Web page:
Setting For Compact Roundabout Optimal Lighting Plans
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This paper describes a method for choosing the optimal lighting plan related to roundabout dimensions. The method has been set up taking into account various illumination requirements and recommended standards, lighting apparel features and roundabout geometric characteristics. Moreover, the comparison between the central island solution and the perimetric location is completed by the inclusion of an estimation of the specific costs and related savings. All experimental findings are summarized into diagrams and tables allowing the designer to make the most proper lighting plan for a given design value of the inscribed diameter D, or vice versa. Our results are extended to values of D ranging from 20 to 38 m and therefore the whole range of compact roundabouts is covered. These experimental results seem to confirm that the central solution is the best lighting practice for any compact roundabout. Keywords: compact roundabouts, roundabout illumination requirements, best lighting practice. 1 Introduction An unlit roundabout with one or more illuminated approaches is dangerous, because drivers approaching on an unlit branch will be attracted to the illuminated areas and may not see the intersection. A roundabout operates safely when drivers are able to perceive the general layout and operation of the roundabout in time to make their adequate manoeuvres, both during day and night. Therefore, one must provide an appropriate lighting of all roundabouts. It is well known that modern roundabouts are classified by the dimensions of their inscribed circle diameter, D, as follows: a) mini-roundabouts, when D is less than 20 metres; b) compact roundabouts, for D of 20 to 38 metres; c) large,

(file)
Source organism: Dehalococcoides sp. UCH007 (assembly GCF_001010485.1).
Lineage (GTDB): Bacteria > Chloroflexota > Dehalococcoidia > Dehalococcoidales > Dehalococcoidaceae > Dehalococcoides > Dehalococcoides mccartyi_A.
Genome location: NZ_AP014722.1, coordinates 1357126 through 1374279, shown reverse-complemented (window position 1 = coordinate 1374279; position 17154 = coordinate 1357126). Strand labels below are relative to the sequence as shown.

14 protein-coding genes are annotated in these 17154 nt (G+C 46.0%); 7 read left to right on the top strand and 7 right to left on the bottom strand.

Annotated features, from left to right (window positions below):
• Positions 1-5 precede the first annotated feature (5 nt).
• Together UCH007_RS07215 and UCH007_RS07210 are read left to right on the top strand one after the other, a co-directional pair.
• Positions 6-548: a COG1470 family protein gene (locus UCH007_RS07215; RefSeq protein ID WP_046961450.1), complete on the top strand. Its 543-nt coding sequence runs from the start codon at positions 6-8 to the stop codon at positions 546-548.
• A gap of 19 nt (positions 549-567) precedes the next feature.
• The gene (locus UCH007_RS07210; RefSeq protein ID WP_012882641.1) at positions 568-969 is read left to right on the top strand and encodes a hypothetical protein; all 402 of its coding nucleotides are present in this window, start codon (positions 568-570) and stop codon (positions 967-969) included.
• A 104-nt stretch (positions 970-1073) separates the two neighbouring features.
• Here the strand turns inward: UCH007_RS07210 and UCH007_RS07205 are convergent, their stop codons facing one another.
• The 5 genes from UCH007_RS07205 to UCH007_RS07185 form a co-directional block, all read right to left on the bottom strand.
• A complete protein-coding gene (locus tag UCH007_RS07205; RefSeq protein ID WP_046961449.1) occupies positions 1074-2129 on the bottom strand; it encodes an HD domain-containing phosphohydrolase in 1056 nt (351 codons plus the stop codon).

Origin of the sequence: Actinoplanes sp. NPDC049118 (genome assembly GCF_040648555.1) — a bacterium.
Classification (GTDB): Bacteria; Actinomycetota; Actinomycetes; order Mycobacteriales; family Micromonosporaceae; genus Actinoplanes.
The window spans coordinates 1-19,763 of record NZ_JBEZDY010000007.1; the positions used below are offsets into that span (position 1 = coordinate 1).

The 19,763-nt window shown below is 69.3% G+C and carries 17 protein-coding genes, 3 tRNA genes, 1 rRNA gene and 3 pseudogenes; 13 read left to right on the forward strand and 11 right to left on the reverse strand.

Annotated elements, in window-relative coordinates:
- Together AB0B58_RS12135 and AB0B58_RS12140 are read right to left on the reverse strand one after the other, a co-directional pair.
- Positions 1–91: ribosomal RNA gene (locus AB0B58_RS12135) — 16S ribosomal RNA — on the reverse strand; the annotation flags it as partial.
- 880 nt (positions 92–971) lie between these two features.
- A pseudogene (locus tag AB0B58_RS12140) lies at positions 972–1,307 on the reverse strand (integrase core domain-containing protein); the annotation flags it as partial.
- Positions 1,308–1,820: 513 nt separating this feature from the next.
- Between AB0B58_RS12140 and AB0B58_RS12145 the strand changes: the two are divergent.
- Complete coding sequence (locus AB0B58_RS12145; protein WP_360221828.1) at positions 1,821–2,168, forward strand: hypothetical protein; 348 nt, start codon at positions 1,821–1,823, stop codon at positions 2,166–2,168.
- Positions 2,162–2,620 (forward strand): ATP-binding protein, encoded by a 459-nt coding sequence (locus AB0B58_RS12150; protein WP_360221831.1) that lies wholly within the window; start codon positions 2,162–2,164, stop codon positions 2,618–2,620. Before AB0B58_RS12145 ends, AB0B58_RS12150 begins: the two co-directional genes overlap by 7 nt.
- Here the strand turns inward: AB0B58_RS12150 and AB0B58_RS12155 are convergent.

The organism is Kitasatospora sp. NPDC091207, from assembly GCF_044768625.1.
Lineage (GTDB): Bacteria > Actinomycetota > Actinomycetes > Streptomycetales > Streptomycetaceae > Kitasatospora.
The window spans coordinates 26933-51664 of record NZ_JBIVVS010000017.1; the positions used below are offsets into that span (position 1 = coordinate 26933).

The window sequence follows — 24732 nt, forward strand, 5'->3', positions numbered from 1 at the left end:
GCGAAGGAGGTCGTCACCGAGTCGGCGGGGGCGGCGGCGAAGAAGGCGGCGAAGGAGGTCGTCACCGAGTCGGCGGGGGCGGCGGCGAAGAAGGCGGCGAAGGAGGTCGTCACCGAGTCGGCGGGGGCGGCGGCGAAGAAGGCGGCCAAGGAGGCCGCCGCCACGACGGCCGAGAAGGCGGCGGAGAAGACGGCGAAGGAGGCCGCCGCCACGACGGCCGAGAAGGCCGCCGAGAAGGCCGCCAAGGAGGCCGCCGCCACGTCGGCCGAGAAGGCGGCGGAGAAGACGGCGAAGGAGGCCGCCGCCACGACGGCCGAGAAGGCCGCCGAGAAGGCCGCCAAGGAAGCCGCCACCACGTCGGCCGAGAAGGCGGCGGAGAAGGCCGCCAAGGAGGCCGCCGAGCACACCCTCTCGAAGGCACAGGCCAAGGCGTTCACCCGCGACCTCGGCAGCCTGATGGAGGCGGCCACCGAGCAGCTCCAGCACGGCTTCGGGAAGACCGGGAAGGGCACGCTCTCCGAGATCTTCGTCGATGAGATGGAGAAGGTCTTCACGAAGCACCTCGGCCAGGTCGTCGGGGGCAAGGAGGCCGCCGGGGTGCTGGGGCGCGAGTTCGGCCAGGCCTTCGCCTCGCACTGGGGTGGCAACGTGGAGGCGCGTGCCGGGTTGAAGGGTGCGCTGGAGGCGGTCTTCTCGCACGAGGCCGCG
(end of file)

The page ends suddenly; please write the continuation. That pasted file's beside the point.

compact roundabouts, roundabout illumination requirements, bestlighting practice.